Storen’s Deep Thoughts and Detwiler’s Change-Up

There is still not much going on
around Natstown along the slow crawl to the Spring Training finish line. The
two biggest bits of news from this weekend have to do with Drew Storen thinking
too much on the mound as Davey Johnson said and Ross Detwiler talking about
adding a change-up. The first part about Storen can be addressed quickly
and easily. It is Spring Training. Now is the time to be thinking on the mound.
This is practice. Now is the time for pitchers to be working on stuff and
trying to figure out new grips, new pitches, and new ways to get batters out.
When the season rolls around that is the time to throw what the catcher puts
down. Here is Storen’s quote on the situation as given to Adam Kilgore of the
Washington Post: 

“When I’m out there, I’m trying to get the most out of an outing, other than results,” Storen said. “I’m trying to go, ‘okay.’ During the year, I know what my go-tos are. I know I’m going to go to in a certain situation. Here, you’re trying to look for things other than that. You’re trying to work on a different pitch to throw in a different situation, right? So if a situation comes up this year where I’ve seen a guy so many times, I’m not going to be fooling him – I’m not going to throw him a slider he hasn’t seen before. Why not work on some other pitches?

“My breaking ball works good and my change-up is good now, so I need to work on my fastball command. It was a step forward from the outing before. If you want to say it’s overthinking it, yeah. But I always think a lot during spring training. That’s what you’re trying to get out of it.”

That simple. It is Spring Training
and he is working on game situations. It is leading to bad results, but in 2011
Storen didn’t have the best Spring Training and then went on to have his best
season to date. When the time comes for Storen to get the job done he will be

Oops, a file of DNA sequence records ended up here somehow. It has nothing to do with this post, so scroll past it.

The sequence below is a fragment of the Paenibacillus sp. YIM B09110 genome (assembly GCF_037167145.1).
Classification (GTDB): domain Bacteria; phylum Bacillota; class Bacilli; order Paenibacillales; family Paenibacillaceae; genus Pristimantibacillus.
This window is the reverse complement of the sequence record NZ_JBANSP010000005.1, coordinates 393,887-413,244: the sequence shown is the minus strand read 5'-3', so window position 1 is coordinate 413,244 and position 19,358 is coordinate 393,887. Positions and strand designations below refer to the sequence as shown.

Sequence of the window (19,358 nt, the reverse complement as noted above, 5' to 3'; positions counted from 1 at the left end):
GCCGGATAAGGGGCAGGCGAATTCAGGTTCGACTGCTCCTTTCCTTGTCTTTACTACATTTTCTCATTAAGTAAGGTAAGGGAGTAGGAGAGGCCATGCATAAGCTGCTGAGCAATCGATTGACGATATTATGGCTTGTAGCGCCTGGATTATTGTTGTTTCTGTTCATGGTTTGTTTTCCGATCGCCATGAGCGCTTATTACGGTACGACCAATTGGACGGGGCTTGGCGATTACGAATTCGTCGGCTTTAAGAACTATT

ready and instead of anticipating he will react.

The other Nats pitcher said to be
working on stuff over the weekend is Ross Detwiler who said he is trying to add
a change-up. His results were much better as he limited a Tigers line-up with
many of their regulars to only one run over four innings of work and said his change-up
felt great. Why this is important is that the change-up is a pitch that
can neutralize the platoon advantage. Over his career right handed
batters have an OPS of .749 compared to .607 for left handers. As a left handed
pitcher Detwiler is going to face a lot more right handers and having a
change-up will make them less effective. The reason a change-up neutralizes the
platoon advantage is that it looks like a fastball coming out of the hand and
breaks straight down whereas a curve ball will break in to an opposite hand
hitter and is therefore much less effective than it would be to a same handed
hitter.  

For his career the change-up is
Detwiler’s third most used pitch, but he has only thrown it 497 times or 9% of
the time, and in 2012 it was his least used pitch as he threw the slider 319
times compared to the change 178 times. Detwiler was primarily a
fastball/sinker pitcher in 2012 preferring for batters to beat his
sinker into the ground than getting ahead and striking them out with his
change-up or slider. The slider was the pitch Detwiler went to to get a
strikeout as it had a K rate of 32.7% and the change a K rate of only 10.4%. If
Detwiler can make his change-up more effective it will both decrease the
platoon advantage batters have against him as well as lead to more strikeouts.
 

The issue with the change-up may be
command. It was a strike 62% of the time which is close to the 64% and 65% of
his fastball and sinker, but a change-up isn’t a pitch that pitchers want to be
a strike. A good change-up looks like it is going to be in the zone and then
drops out at the last minute. It is a deception pitch much more than a control
pitch and Detwiler’s effective slider was only a strike 56% of the time. Of any
of Detwiler’s pitches the change-up was the least effective with a .695 OPS and
.357 BABIP against. In 2012 Detwiler’s change-up was too easy to hit. If he can
improve it so that it does have more deception and dives out of the zone more